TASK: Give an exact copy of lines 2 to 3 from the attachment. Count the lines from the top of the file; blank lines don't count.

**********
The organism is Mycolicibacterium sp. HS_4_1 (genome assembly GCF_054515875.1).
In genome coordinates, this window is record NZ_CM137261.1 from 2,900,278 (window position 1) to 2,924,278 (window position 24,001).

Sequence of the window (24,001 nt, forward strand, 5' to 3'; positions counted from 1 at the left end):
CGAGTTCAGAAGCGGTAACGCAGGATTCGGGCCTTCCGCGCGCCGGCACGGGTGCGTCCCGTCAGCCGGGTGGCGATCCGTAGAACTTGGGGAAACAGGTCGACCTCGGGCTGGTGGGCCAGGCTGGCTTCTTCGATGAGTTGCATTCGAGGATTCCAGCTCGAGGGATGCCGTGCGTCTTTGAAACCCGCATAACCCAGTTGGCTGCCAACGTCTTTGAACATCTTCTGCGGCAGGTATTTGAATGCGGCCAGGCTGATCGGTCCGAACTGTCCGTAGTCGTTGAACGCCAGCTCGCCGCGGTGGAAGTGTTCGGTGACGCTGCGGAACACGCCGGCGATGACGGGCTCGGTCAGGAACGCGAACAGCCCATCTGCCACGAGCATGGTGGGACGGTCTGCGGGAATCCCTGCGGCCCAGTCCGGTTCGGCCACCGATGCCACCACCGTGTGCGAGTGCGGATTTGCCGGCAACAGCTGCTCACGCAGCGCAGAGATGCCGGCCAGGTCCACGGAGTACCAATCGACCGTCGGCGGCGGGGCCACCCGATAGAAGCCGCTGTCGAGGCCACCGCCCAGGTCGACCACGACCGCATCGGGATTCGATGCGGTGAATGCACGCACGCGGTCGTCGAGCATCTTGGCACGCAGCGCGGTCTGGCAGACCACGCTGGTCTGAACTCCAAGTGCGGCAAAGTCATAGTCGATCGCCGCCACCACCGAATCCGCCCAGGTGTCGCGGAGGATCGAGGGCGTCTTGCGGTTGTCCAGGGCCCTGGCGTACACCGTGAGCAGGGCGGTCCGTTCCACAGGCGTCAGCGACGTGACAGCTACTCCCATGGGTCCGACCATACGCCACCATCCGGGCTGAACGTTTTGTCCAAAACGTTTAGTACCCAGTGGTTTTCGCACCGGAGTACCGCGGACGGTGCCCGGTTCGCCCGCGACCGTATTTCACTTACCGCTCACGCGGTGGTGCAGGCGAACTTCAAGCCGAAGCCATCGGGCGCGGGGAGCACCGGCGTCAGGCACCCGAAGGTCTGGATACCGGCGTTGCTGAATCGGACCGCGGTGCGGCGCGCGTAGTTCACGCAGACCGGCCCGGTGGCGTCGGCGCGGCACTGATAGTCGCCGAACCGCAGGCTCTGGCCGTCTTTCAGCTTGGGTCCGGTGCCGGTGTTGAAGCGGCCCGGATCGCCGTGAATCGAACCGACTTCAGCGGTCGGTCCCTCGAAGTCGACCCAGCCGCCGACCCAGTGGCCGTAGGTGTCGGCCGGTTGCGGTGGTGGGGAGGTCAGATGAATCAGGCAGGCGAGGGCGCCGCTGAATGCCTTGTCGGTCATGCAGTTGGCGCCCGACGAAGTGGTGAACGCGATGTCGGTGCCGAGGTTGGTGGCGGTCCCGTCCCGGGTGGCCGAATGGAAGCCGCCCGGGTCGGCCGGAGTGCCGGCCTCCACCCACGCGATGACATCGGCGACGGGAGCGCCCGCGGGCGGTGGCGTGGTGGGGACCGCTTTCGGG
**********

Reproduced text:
In genome coordinates, this window is record NZ_CM137261.1 from 2,900,278 (window position 1) to 2,924,278 (window position 24,001).

Sequence of the window (24,001 nt, forward strand, 5' to 3'; positions counted from 1 at the left end):